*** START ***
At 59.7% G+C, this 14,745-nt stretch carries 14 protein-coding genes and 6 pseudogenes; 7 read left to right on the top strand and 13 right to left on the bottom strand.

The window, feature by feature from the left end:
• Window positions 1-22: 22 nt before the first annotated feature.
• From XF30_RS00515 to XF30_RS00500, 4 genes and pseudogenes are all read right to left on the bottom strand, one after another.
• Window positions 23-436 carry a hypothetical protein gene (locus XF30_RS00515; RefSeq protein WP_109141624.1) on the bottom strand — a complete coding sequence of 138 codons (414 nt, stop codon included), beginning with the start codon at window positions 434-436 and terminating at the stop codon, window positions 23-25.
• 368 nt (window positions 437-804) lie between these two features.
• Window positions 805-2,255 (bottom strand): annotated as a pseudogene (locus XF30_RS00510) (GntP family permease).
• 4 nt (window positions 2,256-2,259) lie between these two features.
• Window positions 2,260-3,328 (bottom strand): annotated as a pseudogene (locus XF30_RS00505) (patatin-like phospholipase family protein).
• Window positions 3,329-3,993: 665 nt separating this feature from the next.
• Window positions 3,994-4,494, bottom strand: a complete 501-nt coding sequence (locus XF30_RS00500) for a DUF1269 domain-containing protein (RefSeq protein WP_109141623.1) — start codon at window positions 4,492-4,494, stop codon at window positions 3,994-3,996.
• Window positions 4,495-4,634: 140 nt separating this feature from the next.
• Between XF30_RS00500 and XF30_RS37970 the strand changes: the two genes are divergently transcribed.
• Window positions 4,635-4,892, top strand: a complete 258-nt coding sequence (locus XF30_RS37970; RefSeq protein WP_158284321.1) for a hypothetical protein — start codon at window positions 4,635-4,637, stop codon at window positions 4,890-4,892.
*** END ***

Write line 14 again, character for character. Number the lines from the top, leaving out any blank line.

• Window positions 4,635-4,892, top strand: a complete 258-nt coding sequence (locus XF30_RS37970; RefSeq protein WP_158284321.1) for a hypothetical protein — start codon at window positions 4,635-4,637, stop codon at window positions 4,890-4,892.